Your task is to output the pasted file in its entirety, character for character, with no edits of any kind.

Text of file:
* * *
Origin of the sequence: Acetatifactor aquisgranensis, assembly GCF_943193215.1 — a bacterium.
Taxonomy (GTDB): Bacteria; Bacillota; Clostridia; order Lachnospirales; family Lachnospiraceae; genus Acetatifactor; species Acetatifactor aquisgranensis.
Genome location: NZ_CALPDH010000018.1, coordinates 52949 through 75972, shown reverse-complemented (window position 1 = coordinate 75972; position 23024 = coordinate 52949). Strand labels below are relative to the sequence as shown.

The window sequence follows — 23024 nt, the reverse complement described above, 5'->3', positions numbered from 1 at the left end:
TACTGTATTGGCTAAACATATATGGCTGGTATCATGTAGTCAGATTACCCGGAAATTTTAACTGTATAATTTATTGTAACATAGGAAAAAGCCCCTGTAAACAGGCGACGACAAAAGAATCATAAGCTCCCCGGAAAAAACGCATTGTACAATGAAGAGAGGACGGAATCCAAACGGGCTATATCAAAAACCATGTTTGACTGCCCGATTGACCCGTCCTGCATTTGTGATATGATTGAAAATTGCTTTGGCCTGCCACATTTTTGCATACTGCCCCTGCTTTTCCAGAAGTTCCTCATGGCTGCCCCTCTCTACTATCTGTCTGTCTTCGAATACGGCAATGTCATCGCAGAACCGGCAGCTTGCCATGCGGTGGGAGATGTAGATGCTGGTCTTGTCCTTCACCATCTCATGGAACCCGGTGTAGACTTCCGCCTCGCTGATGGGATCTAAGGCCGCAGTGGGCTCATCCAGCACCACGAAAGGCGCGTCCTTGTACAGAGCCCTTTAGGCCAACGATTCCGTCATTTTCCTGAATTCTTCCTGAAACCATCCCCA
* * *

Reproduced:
Origin of the sequence: Acetatifactor aquisgranensis, assembly GCF_943193215.1 — a bacterium.
Taxonomy (GTDB): Bacteria; Bacillota; Clostridia; order Lachnospirales; family Lachnospiraceae; genus Acetatifactor; species Acetatifactor aquisgranensis.
Genome location: NZ_CALPDH010000018.1, coordinates 52949 through 75972, shown reverse-complemented (window position 1 = coordinate 75972; position 23024 = coordinate 52949). Strand labels below are relative to the sequence as shown.

The window sequence follows — 23024 nt, the reverse complement described above, 5'->3', positions numbered from 1 at the left end:
TACTGTATTGGCTAAACATATATGGCTGGTATCATGTAGTCAGATTACCCGGAAATTTTAACTGTATAATTTATTGTAACATAGGAAAAAGCCCCTGTAAACAGGCGACGACAAAAGAATCATAAGCTCCCCGGAAAAAACGCATTGTACAATGAAGAGAGGACGGAATCCAAACGGGCTATATCAAAAACCATGTTTGACTGCCCGATTGACCCGTCCTGCATTTGTGATATGATTGAAAATTGCTTTGGCCTGCCACATTTTTGCATACTGCCCCTGCTTTTCCAGAAGTTCCTCATGGCTGCCCCTCTCTACTATCTGTCTGTCTTCGAATACGGCAATGTCATCGCAGAACCGGCAGCTTGCCATGCGGTGGGAGATGTAGATGCTGGTCTTGTCCTTCACCATCTCATGGAACCCGGTGTAGACTTCCGCCTCGCTGATGGGATCTAAGGCCGCAGTGGGCTCATCCAGCACCACGAAAGGCGCGTCCTTGTACAGAGCCCTTTAGGCCAACGATTCCGTCATTTTCCTGAATTCTTCCTGAAACCATCCCCA